The debates over the value of standardized tests have polarized educators for long enough. It is time to move toward a synthesis of assessment methods.
All standardized tests have their place, even the weak ones. Without them we would have nothing—no way to hold people accountable for teaching or learning. But we need to look at the schools that are doing well on the standardized tests and realize that those schools are focusing on the curriculum and on the students.
Accountability follows responsibility. If there is no accountability, little by little, people lose their sense of responsibility and start blaming circumstances or others for their poor performance.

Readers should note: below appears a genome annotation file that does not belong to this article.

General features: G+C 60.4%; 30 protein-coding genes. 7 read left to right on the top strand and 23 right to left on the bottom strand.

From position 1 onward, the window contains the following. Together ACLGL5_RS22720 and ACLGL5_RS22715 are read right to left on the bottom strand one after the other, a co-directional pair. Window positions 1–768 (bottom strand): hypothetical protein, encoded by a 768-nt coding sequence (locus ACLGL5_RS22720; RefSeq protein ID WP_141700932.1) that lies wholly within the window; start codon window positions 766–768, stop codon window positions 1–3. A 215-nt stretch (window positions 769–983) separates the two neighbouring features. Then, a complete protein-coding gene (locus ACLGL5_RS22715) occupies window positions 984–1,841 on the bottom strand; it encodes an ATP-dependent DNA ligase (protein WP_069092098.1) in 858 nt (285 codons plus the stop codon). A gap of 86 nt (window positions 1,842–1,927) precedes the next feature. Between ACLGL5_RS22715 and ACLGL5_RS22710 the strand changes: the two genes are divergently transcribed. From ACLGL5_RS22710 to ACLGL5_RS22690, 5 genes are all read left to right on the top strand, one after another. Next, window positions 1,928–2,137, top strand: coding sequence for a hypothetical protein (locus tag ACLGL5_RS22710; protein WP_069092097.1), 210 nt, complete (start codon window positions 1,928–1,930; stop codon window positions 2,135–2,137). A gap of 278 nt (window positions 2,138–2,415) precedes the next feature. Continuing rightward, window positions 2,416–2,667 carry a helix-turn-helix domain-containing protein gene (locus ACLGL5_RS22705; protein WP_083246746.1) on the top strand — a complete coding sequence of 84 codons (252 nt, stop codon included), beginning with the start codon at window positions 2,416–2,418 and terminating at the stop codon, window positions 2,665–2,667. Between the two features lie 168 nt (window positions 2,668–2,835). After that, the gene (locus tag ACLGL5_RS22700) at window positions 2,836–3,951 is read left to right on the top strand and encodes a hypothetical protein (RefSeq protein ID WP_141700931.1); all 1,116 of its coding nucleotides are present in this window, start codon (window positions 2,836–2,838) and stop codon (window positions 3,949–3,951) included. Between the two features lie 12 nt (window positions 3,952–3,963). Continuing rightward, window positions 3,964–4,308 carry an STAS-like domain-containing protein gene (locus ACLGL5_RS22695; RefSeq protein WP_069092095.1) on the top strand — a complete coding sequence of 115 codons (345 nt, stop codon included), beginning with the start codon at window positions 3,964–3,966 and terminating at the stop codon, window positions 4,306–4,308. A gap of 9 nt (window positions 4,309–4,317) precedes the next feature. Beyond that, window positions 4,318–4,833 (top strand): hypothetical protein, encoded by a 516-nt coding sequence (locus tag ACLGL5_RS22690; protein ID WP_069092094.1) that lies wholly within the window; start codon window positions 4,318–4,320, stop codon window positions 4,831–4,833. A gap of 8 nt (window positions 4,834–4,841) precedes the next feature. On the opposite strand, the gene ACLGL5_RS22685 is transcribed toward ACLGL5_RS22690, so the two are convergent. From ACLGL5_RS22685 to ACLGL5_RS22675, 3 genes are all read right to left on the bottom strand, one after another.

Which results have value for students and their learning? How can educators assume a greater role in defining assessment and accountability? To answer these questions, we must move beyond a counterproductive criticism of existing tests and toward a more cooperative and transitional path. Clarity on these issues comes from schools whose accomplishments show us a way out of the current confusion that too often surrounds assessment and accountability issues.